"As adults we look a surveys and think we haven’t got time for that, young people are going to look at a survey and not even read the first line.”

The survey in question forms the first part of the Met’s new charter, which they believe will have a "lasting impact" on how the Met carries out the tactic to better police London. 

The Met’s online survey, which focuses on perception, training, and suggested improvements, comes following a recent dip in public confidence.

Trauma arising from tragedies like the murder of Elianne Andam last year and the recent finding that police abstractions have pulled officers away from the borough have only deepened concerns.

The adultification of children and the lack of understanding around cultural sensitivities were frequently raised as areas where improvement is needed.

Superintendent Tania Martin, who took questions from the audience, acknowledged these are issues where officers could receive more training.

Lifelong Croydon resident Clive became involved with community work following the 2011 riots.

Your Local Guardian: CliveClive

He believes the Met must acknowledge the borough’s size and demographic complexity, and provide policing that respects these realities. 

Speaking to the LDRS after the meeting, he said: “The trust in the community is completely shot, and there some really good people in this area who have been overlooked and are sitting in their front room shivering because they daredn’t go out after 5 pm due to the knife crime on the streets.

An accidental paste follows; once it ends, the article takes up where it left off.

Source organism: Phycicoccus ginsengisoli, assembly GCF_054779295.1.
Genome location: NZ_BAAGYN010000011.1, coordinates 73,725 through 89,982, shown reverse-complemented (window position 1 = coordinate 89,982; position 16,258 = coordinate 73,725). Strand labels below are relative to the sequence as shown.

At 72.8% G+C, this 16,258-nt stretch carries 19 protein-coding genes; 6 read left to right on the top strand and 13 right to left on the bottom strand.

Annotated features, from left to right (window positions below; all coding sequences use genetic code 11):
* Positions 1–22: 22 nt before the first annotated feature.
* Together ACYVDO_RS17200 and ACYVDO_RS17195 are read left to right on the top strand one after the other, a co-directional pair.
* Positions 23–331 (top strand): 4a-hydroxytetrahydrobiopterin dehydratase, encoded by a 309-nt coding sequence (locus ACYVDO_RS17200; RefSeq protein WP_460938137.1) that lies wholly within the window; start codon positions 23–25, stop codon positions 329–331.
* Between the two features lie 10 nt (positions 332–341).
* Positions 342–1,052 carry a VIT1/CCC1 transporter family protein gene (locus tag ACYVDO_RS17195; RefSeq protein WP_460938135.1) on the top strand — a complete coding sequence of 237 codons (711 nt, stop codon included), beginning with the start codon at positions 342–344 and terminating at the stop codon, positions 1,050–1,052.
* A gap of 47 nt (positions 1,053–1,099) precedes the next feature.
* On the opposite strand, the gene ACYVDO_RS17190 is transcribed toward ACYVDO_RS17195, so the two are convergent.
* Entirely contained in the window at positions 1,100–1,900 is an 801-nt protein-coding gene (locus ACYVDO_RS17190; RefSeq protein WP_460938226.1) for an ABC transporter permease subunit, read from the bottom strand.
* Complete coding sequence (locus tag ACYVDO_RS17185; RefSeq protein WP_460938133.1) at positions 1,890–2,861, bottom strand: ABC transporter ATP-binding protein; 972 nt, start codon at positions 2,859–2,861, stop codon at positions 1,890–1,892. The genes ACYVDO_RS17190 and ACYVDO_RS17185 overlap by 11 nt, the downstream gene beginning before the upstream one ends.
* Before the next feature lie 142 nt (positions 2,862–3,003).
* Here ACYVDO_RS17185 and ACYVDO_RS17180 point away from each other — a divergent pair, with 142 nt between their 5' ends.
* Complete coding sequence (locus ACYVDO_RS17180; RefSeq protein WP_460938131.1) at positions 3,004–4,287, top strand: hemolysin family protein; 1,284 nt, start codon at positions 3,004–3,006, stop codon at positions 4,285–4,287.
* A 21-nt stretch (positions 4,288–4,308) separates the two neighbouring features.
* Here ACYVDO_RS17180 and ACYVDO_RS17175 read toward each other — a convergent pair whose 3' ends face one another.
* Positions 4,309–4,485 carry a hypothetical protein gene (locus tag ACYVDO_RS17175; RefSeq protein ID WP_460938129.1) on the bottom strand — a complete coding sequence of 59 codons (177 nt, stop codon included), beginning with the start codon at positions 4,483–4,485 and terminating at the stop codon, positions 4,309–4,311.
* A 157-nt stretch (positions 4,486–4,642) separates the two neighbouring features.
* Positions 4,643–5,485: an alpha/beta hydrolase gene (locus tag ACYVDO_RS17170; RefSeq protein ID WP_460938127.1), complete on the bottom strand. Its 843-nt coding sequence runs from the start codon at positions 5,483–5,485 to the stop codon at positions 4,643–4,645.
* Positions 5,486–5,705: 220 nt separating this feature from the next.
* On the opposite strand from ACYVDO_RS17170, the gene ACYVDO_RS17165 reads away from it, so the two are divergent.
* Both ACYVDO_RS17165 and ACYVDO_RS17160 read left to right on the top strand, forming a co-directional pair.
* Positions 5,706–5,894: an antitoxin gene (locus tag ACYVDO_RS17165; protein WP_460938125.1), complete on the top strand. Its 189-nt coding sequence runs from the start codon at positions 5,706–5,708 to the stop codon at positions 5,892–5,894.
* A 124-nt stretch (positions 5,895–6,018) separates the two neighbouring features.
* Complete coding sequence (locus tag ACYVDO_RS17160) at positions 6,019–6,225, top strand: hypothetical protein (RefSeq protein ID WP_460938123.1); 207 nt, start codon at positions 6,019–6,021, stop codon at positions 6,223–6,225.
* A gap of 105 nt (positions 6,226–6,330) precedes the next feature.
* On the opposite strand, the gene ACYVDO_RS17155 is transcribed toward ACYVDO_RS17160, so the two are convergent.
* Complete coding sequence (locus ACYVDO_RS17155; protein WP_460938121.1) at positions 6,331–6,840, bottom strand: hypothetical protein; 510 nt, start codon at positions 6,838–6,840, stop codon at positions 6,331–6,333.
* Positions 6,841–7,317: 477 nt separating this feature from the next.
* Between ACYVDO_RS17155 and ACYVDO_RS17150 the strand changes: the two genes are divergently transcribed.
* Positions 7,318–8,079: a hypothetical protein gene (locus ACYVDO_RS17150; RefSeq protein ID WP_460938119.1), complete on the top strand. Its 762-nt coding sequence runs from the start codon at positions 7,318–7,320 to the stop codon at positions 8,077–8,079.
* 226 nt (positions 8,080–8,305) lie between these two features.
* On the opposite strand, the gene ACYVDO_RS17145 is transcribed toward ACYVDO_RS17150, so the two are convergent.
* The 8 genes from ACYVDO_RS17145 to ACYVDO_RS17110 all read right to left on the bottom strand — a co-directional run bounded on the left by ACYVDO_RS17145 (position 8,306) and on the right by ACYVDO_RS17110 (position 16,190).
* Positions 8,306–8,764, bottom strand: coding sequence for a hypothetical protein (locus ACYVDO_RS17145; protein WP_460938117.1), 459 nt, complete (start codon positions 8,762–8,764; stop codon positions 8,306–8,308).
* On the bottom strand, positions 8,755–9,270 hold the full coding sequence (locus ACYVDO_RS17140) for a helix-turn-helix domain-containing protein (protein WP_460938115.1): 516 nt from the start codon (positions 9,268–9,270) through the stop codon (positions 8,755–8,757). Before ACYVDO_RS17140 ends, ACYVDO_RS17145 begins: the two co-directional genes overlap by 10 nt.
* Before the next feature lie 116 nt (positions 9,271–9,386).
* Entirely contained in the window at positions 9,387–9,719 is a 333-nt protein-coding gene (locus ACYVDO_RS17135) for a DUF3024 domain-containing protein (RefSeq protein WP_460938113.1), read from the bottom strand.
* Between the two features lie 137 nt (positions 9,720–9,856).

“I’ve been coming here for the last two and a half years and we’re still talking about the same things. In these meetings, we’ve had grown men brought to tears about the issues, the families are really angry.

“As a community, we get loads of momentum, but when we look to the police all we hear is that they are gathering data. I did think today was a bit of a PR exercise to be honest.

“We have got some great officers here working with the community but I don’t think they’re properly supported.

“How long is it going to take for the police to realise Croydon is a different beast to other parts of London. There are different sections to the borough that are really different to one another, like New Addington and West Croydon.”

Clive also praised the MyEnds program, which pays young people to shape local policing.

He said: “It sounds negative, but great things like MyEnds have been taken up by other parts of London, and that’s what I want to see.”

Deputy Assistant Commissioner Adelekan, said he understood the audience’s concern as a black man and a father.

He also said he wanted to focus on the quality of policing and not just the number of arrests.

He added: “Stop and search has always been a contentious issue. When used well it saves lives and is important in keeping Londoners safe, helping us identify criminality and take dangerous weapons like knives and firearms off our streets.

“I know some Londoners have a poor experience of stop and search and that has damaged the trust, confidence, and co-operation of some communities.

"That distrust is higher in communities where stop and search powers are used most often, generally where violent crime, driven by a small minority, is highest.

“This is why we are taking the first steps to reset our approach. We want to hear from Londoners and create an agreement between the Met and the public on how we conduct stop and searches in the future.”

The Met’s survey can be found on the force's website.

The deadline for completion is March 19.